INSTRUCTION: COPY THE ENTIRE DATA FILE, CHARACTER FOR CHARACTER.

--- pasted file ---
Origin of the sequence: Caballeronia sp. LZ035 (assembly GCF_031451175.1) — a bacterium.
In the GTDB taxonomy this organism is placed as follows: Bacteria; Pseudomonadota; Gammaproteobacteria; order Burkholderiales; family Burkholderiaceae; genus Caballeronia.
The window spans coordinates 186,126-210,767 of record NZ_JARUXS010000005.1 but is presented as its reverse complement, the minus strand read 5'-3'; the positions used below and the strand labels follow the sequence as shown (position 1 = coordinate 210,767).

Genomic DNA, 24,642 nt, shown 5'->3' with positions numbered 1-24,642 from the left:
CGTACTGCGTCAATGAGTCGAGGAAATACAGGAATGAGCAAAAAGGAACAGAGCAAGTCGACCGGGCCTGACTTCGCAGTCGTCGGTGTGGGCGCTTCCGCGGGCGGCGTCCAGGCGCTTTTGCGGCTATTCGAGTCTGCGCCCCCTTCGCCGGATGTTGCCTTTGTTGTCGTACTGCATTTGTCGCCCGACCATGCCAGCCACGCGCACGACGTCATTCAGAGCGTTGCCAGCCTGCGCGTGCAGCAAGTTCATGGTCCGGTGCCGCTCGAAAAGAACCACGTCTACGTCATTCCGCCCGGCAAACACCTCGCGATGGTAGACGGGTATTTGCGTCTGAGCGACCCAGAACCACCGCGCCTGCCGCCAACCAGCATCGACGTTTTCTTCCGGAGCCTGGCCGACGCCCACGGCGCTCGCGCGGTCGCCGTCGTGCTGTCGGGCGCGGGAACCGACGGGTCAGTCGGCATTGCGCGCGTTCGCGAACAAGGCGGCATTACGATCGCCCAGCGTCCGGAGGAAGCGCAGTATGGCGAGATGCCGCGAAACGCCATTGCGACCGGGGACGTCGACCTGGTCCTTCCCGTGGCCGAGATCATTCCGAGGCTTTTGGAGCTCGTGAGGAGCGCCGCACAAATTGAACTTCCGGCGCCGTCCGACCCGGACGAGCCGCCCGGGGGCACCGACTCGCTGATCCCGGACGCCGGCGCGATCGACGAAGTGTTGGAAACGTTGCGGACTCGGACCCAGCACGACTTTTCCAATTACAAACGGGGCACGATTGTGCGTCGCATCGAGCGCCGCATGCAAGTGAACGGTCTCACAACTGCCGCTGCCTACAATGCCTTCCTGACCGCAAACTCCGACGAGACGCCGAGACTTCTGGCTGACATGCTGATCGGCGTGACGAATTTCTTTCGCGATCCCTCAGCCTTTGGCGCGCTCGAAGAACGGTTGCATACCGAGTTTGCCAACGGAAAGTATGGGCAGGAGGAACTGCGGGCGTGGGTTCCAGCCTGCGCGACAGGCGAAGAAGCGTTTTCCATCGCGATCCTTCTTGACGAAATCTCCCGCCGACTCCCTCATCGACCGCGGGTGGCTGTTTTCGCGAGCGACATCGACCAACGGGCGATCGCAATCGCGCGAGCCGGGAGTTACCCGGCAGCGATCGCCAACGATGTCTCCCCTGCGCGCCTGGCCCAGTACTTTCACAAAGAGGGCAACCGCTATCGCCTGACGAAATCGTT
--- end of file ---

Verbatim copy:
Origin of the sequence: Caballeronia sp. LZ035 (assembly GCF_031451175.1) — a bacterium.
In the GTDB taxonomy this organism is placed as follows: Bacteria; Pseudomonadota; Gammaproteobacteria; order Burkholderiales; family Burkholderiaceae; genus Caballeronia.
The window spans coordinates 186,126-210,767 of record NZ_JARUXS010000005.1 but is presented as its reverse complement, the minus strand read 5'-3'; the positions used below and the strand labels follow the sequence as shown (position 1 = coordinate 210,767).

Genomic DNA, 24,642 nt, shown 5'->3' with positions numbered 1-24,642 from the left:
CGTACTGCGTCAATGAGTCGAGGAAATACAGGAATGAGCAAAAAGGAACAGAGCAAGTCGACCGGGCCTGACTTCGCAGTCGTCGGTGTGGGCGCTTCCGCGGGCGGCGTCCAGGCGCTTTTGCGGCTATTCGAGTCTGCGCCCCCTTCGCCGGATGTTGCCTTTGTTGTCGTACTGCATTTGTCGCCCGACCATGCCAGCCACGCGCACGACGTCATTCAGAGCGTTGCCAGCCTGCGCGTGCAGCAAGTTCATGGTCCGGTGCCGCTCGAAAAGAACCACGTCTACGTCATTCCGCCCGGCAAACACCTCGCGATGGTAGACGGGTATTTGCGTCTGAGCGACCCAGAACCACCGCGCCTGCCGCCAACCAGCATCGACGTTTTCTTCCGGAGCCTGGCCGACGCCCACGGCGCTCGCGCGGTCGCCGTCGTGCTGTCGGGCGCGGGAACCGACGGGTCAGTCGGCATTGCGCGCGTTCGCGAACAAGGCGGCATTACGATCGCCCAGCGTCCGGAGGAAGCGCAGTATGGCGAGATGCCGCGAAACGCCATTGCGACCGGGGACGTCGACCTGGTCCTTCCCGTGGCCGAGATCATTCCGAGGCTTTTGGAGCTCGTGAGGAGCGCCGCACAAATTGAACTTCCGGCGCCGTCCGACCCGGACGAGCCGCCCGGGGGCACCGACTCGCTGATCCCGGACGCCGGCGCGATCGACGAAGTGTTGGAAACGTTGCGGACTCGGACCCAGCACGACTTTTCCAATTACAAACGGGGCACGATTGTGCGTCGCATCGAGCGCCGCATGCAAGTGAACGGTCTCACAACTGCCGCTGCCTACAATGCCTTCCTGACCGCAAACTCCGACGAGACGCCGAGACTTCTGGCTGACATGCTGATCGGCGTGACGAATTTCTTTCGCGATCCCTCAGCCTTTGGCGCGCTCGAAGAACGGTTGCATACCGAGTTTGCCAACGGAAAGTATGGGCAGGAGGAACTGCGGGCGTGGGTTCCAGCCTGCGCGACAGGCGAAGAAGCGTTTTCCATCGCGATCCTTCTTGACGAAATCTCCCGCCGACTCCCTCATCGACCGCGGGTGGCTGTTTTCGCGAGCGACATCGACCAACGGGCGATCGCAATCGCGCGAGCCGGGAGTTACCCGGCAGCGATCGCCAACGATGTCTCCCCTGCGCGCCTGGCCCAGTACTTTCACAAAGAGGGCAACCGCTATCGCCTGACGAAATCGTT